A big change, not for the better

15th May 2017

A big change, not for the better

Before SA was downgraded to sub-investment grade in April, a fundamental change had already occurred in SA's financial relationship with the world. That relationship is succinctly captured by the country's current account balance (CAB). This measure reflects whether SA sells more to the rest of the world than it imports. In SA the CAB has historically mostly been in deficit, but the change is that the deficit has decreased substantially over last four years.

In 2013 the deficit hit an all-time high (for the democracy period) of minus 5.9% of GDP.  In 2014 it declined to -5.4%; in 2015 to -4.4% and in 2016 to -3.3%. In the last quarter of 2016 it came to a low of -1.7%.

The result of this decline is that when the recent downgrades occurred, in response to that disastrous cabinet reshuffle, SA was less of a deficit country; less dependent on foreign capital.  It partly, but of course not fully, explains why the reaction of the Rand and the capital market to the downgrade was relatively subdued.

Compare that -1.7% to -4.9% when the Nenegate cabinet reshuffle happened and one can understand why the reaction now was much more muted. 

Looking at the cabinet reshuffle from a Current Account Balance (CAB) point of view, the timing could not have been better.

What is not to like?

So what is not to like? Surely it is good news if the country is less dependent on foreign capital.  It can withstand political shocks better; the ratings agencies can keep their opinions to themselves; the country can paddle its own canoe.

Not so fast.

It is a matter of simple arithmetic that a lower CAB also means less investment and consumption, which add up to less growth.  Likewise it is simple arithmetic that a smaller CAB also means that foreigners are advancing you less money.  None of these two developments is good news. (For those readers interested, we supply a technical note on the arithmetic and how the relationships hang together at the bottom of this note.)

SA's experience

This is exactly what the numbers tell us.  Growth has fallen from 2.5% in 2013 to a mere 0.3% last year.  As the current account deficit went down, growth also went down.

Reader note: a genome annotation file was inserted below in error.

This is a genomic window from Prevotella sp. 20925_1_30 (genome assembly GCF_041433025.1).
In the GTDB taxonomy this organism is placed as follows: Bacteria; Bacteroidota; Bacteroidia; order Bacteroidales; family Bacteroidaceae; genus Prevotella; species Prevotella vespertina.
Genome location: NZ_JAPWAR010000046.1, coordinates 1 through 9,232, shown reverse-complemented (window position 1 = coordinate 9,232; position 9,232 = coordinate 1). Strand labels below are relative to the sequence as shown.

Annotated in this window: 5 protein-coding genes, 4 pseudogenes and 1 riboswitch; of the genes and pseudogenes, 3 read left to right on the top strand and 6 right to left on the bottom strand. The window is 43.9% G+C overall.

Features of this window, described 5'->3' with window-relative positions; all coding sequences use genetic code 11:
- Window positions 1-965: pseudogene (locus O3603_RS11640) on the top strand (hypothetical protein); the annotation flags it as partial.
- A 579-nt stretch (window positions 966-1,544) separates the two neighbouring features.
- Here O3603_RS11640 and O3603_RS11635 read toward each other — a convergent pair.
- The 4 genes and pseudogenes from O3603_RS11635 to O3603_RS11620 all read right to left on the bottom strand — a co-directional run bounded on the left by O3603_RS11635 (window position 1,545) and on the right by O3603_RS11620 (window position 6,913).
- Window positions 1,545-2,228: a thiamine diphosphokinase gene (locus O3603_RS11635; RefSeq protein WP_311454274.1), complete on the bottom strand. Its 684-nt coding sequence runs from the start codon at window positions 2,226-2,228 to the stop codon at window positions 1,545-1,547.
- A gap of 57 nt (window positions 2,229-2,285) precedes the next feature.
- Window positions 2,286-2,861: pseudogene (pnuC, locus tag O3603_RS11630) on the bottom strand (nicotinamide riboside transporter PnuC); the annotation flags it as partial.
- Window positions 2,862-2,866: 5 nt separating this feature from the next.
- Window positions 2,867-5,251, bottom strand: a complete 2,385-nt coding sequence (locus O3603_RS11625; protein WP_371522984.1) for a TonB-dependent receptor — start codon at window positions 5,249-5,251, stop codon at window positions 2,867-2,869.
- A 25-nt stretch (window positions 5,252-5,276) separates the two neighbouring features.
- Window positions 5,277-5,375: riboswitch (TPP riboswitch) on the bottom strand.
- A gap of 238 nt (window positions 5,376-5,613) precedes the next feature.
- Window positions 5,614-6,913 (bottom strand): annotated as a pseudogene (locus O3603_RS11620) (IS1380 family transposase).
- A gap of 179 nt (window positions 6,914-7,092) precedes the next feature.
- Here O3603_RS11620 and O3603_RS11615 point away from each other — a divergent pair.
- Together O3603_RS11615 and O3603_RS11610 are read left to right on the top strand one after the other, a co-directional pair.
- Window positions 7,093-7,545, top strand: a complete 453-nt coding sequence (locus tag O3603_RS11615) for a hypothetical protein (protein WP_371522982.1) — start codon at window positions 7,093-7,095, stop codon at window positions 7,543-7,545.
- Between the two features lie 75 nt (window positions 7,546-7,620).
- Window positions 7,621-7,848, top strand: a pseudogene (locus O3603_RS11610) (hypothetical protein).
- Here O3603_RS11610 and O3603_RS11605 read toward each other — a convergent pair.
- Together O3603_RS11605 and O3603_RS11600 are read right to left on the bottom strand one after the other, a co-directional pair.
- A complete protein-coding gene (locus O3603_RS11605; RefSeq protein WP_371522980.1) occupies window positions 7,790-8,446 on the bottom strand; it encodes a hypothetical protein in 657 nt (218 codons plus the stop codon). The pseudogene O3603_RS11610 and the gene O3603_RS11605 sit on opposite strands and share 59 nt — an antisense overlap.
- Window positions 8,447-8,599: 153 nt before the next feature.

Also, both consumption and investment have declined substantially over the four years – by a combined 2% of GDP.  If that does not sound like a lot, it is a decline of some R86 billion … or R164 000 per minute, 24 x 7!!  Think of it as a lot of turnover the economy NO LONGER has.....

SA's time of surpluses was also a time of poor growth

It is again a matter of simple arithmetic that to run such a CAB deficit, capital has to flow into the country to finance it.  In a deficit country it is when the CAB goes to nil that one must worry – it means less capital inflows and less growth.

Again that is what the numbers tell us that about SA. Of the 49 years for which we have data, the country had a deficit in 33.  In one year the balance was precisely nil% - 1994! - and in the remaining 15 years there were surpluses.  The surplus years were years of political and economic stress.  During Sharpeville, the state of emergency of the 1980s, the currency crisis of 2001…those were the times that the CAB went positive… because foreigners stopped advancing us money and the current account was forced into surplus.  It is when the CAB balance goes to nil that one must worry…

The 1985 experience

For nine years between 1985 and 1993 SA ran surpluses on its current account, accompanied by deficits on its capital or financial account. And for the same nine years growth was way below average.

In August 1985 Chase Manhattan announced it would no longer grant loan facilities to SA. Two weeks later PW Botha made his infamous Rubicon speech in Durban and SA’s financial isolation became complete. (The parallel with Zuma shuffling his cabinet whilst the country was under review by the ratings agencies, could not be more perfect.)  Over the next nine years foreigners advanced us very little money; economic growth slumped; per capita incomes declined and the country got poorer.

That is the real point about foreign funding: have less of it and you will grow more slowly. A bit like a businessman or a farmer who obstinately says he will not borrow money to grow his enterprise... well, then the enterprise is likely to stay small.

A repeat of 1985?

Are we looking at a repeat of the post-1985 experience?  No and yes.

No, because SA is unlikely to be cut off from foreign funding as comprehensively as in 1985.  SA has a well-functioning capital market, well integrated into world markets.  Foreigners will still advance us their savings, but charge us more interest– certainly higher than without a downgrade. That effect we have already seen.  "Monopoly capital" is now collecting more from us than before the downgrade.... !  Irony of ironies.